China has finally issued the draft Administrative Measures on General Certification of Imported Food for the so-called “Harmonized certificate”, i.e. the new kind of certificate that each exporting Country shall issue – and register with AQSIQ – in order to allow export of its food products to China.
The draft is out for public comments until July 31, 2017; after that its final revision shall start. The timeline is aimed at having the new regulation in force since October 1, 2017 – although, in theory graces/transitional periods may be granted by AQSIQ.
The new regulation declares to aim at ensuring imported food quality and safety, and at achieving effective connection with exporting country regulation.
The Regulation requires that a new certificate shall be issued by the competent authorities of exporting countries to certify that the batch of food products being exported to China that any such certificate refers to is actually produced, processed, stored, transported and exported under effective supervision from the authority, and is suitable for human consumption.
Import is prohibited for products without such certificate.
The content of this certificate shall include:
- Production related information: manufacturer name and address, registration number, information record number;
- Product information: product name, brand name, specification, packaging, net content, kind of products, production date, place of origin;
- Trade information: importer’s name, address, record number, exporter’s name, address, record number, place of shipment, place of destination, country of export, means of transportation, container number, seal number;
- Declaration that food being exported to China is produced, processed, stored, transported, and exported under the supervision of that authority and is suitable for human consumption.
WHAT HAPPENS NOW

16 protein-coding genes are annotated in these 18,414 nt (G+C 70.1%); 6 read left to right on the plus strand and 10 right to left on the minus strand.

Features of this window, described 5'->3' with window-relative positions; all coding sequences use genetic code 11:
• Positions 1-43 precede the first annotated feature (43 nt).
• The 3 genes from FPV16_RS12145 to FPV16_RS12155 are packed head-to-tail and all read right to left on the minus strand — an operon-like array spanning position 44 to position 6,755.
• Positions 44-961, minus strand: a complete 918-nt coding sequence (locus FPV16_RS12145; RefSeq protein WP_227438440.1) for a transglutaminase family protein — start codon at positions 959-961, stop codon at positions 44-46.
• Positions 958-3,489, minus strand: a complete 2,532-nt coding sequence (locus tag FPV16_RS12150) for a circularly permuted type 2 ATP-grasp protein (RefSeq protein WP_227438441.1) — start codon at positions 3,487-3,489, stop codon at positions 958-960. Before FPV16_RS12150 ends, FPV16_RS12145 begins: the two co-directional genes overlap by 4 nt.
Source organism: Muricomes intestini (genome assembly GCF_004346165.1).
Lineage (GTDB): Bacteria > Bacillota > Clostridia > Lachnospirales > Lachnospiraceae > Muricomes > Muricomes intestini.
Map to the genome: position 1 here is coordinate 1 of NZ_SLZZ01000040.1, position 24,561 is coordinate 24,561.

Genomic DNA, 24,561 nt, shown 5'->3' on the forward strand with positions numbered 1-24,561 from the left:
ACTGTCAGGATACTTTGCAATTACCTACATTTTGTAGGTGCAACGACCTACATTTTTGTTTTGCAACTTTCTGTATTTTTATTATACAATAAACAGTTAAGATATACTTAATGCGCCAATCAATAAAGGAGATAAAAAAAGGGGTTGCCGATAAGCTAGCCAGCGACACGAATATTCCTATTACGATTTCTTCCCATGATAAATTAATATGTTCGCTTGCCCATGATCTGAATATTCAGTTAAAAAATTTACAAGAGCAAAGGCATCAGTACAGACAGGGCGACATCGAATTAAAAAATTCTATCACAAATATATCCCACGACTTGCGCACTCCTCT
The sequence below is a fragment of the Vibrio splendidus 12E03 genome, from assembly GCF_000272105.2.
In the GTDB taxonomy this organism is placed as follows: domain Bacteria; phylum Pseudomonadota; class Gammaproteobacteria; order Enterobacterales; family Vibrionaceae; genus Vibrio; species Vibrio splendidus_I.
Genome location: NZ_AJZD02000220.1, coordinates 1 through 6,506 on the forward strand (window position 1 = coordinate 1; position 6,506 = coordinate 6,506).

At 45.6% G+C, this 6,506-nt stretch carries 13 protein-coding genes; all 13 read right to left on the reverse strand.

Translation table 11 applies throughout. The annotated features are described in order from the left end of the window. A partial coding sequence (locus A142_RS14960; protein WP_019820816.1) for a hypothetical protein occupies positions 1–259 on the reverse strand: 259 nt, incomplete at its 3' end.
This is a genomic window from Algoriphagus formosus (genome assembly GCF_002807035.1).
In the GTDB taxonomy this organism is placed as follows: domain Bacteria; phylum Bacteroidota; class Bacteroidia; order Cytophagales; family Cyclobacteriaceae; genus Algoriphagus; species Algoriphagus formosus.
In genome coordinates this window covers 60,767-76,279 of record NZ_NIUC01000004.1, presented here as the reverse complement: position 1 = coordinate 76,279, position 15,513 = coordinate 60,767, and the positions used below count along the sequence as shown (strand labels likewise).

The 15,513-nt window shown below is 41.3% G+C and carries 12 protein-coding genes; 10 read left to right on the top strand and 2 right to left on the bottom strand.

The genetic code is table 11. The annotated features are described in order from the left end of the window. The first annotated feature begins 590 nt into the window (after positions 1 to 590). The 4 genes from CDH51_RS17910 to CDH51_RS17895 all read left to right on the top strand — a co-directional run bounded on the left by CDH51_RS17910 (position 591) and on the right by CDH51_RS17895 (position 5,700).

Beside analyzing the new regulation and submitting comments within July 31, national authorities shall speed up to complete all preparation work to have such new certificates ready and then shall record with AQSIQ all related information such as:
- Competent authorities/authorized agencies for the issuance of such certificates;
- Legal grounds thereof;
- Approval procedure;
- specimen of the authorization document;
- specimen of agency stamp;
- specimen of signature of the visa officer
Very important: any competent authority of each exporting country shall guarantee that the issuance of this certificate relies on technical capacity and proven resources of its entrusted agency, and that actually supervision on production, processing, logistics and export is carried out for products directed to China and subject to such certificate.
From practical point of view:
- certificates should be at least either in English or Chinese – but bilingual versions are expressly recommended;
- certificates can be on paper or in electronic version (the latter being recommended, and their use will ease import procedure)
IMPACT ON FOOD EXPORT TO CHINA
The challenge for authorities will not be small: not only they need to re-think all their existing certificates, not only they will need to adopt Chinese for the technical content of such certificate, but they shall “ensure consistency between certification content and information of the goods”.
This may have effect on labeling as well, as the certificate already includes several mandatory labeling items (product name, kind of product, specifications, production date, etc…): it is easy to understand that any discrepancy between such certificate (even more, if in Chinese…) and the Chinese label (for example, product name, or product type which – due to differences in vertical standards between exporting countries and China – are all but rare) will create big problems for importing procedures…
This is confirmed by provisions of article 11, which clearly state that “In case of certificate with unqualified format or not matching the product’s information, products are prohibited from import.”
In those cases, AQSIQ shall inform the exporting country authority and require appropriate investigation. This can lead to black-listing of (i) specific foreign authorities in case of more than at least 5 non compliances within a 12 month period due to their responsibilities or (ii) of entire countries, in case of at least 10 non-compliances within 12 month period due to the responsibility of the competent authority at ministry level.
Some important issues remain not addressed under this draft regulation, such as:
- are all food products subject to such certificate, or are animal-origin products excepted (as they already undergo specific authorization regime?) This is not clarified by the ;
- how many certificates are going to be accepted per Country? In practice, each country might have different authorities competent for different products;
- how this will impact e-commerce and in particular cross-border ecommerce?
- What happens to products transiting from third countries (HK? Singapore?);
- Is this regulation applicable to prepackaged products, or also to bulk products?